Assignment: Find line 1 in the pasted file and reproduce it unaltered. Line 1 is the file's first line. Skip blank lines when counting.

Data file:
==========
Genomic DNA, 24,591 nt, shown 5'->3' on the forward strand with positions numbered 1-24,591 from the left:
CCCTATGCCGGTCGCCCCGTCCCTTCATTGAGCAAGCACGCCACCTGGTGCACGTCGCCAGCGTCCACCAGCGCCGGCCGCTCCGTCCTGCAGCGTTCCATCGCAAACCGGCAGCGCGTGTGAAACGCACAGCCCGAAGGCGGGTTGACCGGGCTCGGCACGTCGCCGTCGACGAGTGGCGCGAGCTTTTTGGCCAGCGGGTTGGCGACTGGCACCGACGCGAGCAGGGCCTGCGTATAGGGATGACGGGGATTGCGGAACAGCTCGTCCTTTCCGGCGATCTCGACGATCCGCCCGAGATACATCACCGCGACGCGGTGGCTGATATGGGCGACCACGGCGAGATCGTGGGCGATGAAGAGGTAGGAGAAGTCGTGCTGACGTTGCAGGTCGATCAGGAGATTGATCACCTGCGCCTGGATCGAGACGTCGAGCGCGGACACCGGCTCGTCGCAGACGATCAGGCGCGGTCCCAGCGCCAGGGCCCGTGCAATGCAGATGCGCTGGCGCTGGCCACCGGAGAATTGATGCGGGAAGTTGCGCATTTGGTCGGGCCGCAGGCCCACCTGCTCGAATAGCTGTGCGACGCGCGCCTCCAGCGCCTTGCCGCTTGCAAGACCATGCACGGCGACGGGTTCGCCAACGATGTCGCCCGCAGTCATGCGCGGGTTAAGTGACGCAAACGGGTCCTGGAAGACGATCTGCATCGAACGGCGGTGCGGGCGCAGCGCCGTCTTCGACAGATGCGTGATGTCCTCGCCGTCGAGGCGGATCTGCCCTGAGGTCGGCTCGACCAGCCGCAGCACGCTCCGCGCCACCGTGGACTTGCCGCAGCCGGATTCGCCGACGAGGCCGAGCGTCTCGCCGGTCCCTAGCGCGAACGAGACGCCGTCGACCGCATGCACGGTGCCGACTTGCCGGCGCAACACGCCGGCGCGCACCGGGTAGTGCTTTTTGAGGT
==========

Genomic DNA, 24,591 nt, shown 5'->3' on the forward strand with positions numbered 1-24,591 from the left: